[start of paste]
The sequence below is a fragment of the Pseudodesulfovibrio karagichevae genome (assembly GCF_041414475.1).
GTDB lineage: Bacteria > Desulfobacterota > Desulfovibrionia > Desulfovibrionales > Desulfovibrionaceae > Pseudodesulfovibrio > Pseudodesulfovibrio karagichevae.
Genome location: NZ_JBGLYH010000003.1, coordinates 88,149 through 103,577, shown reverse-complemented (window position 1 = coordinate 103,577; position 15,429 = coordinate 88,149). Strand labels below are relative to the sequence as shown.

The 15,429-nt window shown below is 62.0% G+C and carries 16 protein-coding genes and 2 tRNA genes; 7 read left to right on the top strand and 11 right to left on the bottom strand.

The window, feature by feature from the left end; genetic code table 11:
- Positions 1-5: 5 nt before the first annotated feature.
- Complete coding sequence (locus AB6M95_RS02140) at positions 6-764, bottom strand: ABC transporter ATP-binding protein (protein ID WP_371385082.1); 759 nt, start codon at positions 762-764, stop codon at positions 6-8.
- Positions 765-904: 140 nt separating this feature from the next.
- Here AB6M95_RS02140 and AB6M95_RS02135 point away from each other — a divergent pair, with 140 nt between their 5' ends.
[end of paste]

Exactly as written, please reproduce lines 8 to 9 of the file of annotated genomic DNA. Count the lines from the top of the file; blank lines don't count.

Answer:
- Positions 765-904: 140 nt separating this feature from the next.
- Here AB6M95_RS02140 and AB6M95_RS02135 point away from each other — a divergent pair, with 140 nt between their 5' ends.